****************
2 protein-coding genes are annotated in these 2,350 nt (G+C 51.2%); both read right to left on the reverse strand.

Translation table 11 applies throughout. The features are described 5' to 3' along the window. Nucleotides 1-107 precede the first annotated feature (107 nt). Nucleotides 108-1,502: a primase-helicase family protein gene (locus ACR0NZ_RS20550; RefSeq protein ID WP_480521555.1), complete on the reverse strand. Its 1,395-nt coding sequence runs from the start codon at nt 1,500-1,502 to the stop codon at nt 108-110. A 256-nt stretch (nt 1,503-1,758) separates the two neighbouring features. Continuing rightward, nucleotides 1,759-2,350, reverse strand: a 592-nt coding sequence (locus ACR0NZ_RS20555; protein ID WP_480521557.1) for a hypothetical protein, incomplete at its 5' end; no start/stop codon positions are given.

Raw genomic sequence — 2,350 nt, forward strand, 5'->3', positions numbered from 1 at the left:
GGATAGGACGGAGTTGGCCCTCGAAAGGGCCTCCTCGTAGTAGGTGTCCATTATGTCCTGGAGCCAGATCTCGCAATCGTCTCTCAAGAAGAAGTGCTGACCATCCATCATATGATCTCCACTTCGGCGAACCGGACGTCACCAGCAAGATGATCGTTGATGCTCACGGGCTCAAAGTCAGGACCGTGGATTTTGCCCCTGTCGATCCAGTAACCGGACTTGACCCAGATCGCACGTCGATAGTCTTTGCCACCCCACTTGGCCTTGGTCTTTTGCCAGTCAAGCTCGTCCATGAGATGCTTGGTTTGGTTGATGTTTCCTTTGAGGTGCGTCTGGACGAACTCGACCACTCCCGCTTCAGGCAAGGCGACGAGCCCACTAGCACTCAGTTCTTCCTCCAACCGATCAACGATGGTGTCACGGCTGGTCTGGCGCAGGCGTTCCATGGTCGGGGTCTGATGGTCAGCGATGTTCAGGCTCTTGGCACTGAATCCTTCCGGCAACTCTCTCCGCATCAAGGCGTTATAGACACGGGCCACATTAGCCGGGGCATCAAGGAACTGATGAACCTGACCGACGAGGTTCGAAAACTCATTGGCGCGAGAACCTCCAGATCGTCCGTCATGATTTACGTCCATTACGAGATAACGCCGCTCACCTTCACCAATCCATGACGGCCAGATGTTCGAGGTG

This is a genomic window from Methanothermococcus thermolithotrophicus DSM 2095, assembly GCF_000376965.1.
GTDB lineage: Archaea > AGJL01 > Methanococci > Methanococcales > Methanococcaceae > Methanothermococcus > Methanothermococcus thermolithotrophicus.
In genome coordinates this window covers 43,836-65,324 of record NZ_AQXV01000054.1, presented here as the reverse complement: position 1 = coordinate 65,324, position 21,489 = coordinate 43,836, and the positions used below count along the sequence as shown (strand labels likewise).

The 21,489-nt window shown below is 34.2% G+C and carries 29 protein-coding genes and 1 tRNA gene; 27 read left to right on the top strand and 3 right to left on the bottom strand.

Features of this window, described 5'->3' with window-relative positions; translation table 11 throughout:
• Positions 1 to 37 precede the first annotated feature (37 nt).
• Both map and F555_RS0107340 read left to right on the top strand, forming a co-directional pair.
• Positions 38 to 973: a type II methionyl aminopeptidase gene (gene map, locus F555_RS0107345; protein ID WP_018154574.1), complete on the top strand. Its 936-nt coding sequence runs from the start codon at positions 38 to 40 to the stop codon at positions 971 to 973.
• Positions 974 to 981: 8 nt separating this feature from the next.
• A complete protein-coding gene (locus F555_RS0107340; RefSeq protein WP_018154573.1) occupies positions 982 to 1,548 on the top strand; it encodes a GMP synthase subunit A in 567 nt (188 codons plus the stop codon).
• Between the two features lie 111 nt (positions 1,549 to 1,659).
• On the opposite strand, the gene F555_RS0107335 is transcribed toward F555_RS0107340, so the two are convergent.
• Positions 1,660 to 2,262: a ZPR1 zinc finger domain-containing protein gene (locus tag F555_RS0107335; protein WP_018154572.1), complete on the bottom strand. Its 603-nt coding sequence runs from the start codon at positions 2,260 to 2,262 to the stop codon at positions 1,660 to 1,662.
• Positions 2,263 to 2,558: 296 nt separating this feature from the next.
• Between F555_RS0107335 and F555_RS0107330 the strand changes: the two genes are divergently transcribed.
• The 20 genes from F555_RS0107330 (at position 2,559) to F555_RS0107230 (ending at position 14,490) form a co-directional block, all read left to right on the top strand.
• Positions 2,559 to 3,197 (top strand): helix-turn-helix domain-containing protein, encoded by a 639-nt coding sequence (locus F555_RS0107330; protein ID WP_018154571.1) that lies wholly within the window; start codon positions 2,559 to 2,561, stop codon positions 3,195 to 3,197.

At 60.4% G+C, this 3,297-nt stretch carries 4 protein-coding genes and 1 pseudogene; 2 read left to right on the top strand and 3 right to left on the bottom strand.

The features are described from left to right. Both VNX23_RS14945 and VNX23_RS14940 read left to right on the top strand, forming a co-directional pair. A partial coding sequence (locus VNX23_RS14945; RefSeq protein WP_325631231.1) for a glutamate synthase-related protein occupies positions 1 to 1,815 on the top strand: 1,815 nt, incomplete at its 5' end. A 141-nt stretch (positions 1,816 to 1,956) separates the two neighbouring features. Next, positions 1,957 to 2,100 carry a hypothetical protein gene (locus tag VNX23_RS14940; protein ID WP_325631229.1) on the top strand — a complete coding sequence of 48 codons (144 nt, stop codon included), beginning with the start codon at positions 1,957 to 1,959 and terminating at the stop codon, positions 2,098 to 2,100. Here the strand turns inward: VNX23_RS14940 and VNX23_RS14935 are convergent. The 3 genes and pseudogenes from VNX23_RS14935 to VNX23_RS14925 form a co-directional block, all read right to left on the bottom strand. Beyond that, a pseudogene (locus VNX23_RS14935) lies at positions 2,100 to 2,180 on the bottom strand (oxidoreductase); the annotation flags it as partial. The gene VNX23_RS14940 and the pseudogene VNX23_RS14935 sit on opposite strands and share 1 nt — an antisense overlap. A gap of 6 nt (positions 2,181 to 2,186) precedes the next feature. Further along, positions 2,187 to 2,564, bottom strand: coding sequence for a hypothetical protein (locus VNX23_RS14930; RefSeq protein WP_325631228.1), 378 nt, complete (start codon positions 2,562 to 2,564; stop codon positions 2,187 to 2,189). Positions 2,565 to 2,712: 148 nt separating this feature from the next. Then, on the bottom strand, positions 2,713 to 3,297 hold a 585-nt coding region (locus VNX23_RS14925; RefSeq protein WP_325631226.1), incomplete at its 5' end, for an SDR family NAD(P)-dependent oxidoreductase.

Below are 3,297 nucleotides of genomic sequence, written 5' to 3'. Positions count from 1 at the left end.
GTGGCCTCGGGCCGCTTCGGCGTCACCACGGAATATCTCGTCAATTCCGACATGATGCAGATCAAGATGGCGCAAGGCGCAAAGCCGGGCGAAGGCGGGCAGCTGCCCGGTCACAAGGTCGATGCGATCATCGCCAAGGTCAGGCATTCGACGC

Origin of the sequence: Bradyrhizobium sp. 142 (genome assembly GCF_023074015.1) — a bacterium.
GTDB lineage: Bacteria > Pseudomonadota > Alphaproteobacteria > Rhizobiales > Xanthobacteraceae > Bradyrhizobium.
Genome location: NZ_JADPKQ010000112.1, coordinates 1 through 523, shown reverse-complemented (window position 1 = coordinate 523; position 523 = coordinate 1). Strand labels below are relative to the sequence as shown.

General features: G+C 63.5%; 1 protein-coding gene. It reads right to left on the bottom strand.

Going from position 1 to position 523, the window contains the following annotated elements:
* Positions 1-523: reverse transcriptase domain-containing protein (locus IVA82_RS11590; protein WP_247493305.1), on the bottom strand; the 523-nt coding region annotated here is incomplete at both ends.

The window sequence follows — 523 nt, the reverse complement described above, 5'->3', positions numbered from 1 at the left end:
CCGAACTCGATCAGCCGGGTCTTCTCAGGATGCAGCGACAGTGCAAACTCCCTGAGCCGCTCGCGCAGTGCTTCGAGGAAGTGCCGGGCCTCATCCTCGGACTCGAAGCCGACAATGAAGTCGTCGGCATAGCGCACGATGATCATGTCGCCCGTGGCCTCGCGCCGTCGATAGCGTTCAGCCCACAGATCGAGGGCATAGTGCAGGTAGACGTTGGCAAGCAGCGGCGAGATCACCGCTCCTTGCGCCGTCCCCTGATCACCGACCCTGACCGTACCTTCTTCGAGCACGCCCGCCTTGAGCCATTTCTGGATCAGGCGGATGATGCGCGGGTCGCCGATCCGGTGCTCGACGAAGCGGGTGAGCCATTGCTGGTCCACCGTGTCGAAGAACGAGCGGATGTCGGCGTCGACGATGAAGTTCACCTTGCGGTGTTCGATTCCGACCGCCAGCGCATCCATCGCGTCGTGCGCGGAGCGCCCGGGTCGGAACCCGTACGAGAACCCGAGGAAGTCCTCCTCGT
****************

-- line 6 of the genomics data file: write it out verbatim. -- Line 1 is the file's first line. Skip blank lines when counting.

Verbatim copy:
GTDB lineage: Archaea > AGJL01 > Methanococci > Methanococcales > Methanococcaceae > Methanothermococcus > Methanothermococcus thermolithotrophicus.